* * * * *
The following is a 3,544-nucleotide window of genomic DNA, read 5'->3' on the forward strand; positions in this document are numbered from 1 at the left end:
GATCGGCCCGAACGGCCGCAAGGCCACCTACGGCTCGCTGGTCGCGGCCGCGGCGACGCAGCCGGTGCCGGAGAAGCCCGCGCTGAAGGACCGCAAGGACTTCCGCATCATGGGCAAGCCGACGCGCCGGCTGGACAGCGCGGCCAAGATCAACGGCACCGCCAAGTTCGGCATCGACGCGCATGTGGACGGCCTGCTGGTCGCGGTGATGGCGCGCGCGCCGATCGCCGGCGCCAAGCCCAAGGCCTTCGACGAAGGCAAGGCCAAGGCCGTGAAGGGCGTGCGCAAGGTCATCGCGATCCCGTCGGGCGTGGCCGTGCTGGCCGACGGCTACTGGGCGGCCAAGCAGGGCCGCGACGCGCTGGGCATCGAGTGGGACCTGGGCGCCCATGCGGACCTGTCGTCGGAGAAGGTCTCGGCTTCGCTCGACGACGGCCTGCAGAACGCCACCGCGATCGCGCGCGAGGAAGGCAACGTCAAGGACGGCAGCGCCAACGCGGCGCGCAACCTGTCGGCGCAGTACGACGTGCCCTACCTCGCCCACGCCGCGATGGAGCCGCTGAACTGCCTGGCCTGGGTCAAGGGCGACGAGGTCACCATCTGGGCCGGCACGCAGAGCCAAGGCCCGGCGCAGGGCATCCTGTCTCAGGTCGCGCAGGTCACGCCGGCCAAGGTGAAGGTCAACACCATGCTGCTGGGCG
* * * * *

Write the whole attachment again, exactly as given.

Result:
The following is a 3,544-nucleotide window of genomic DNA, read 5'->3' on the forward strand; positions in this document are numbered from 1 at the left end:
GATCGGCCCGAACGGCCGCAAGGCCACCTACGGCTCGCTGGTCGCGGCCGCGGCGACGCAGCCGGTGCCGGAGAAGCCCGCGCTGAAGGACCGCAAGGACTTCCGCATCATGGGCAAGCCGACGCGCCGGCTGGACAGCGCGGCCAAGATCAACGGCACCGCCAAGTTCGGCATCGACGCGCATGTGGACGGCCTGCTGGTCGCGGTGATGGCGCGCGCGCCGATCGCCGGCGCCAAGCCCAAGGCCTTCGACGAAGGCAAGGCCAAGGCCGTGAAGGGCGTGCGCAAGGTCATCGCGATCCCGTCGGGCGTGGCCGTGCTGGCCGACGGCTACTGGGCGGCCAAGCAGGGCCGCGACGCGCTGGGCATCGAGTGGGACCTGGGCGCCCATGCGGACCTGTCGTCGGAGAAGGTCTCGGCTTCGCTCGACGACGGCCTGCAGAACGCCACCGCGATCGCGCGCGAGGAAGGCAACGTCAAGGACGGCAGCGCCAACGCGGCGCGCAACCTGTCGGCGCAGTACGACGTGCCCTACCTCGCCCACGCCGCGATGGAGCCGCTGAACTGCCTGGCCTGGGTCAAGGGCGACGAGGTCACCATCTGGGCCGGCACGCAGAGCCAAGGCCCGGCGCAGGGCATCCTGTCTCAGGTCGCGCAGGTCACGCCGGCCAAGGTGAAGGTCAACACCATGCTGCTGGGCG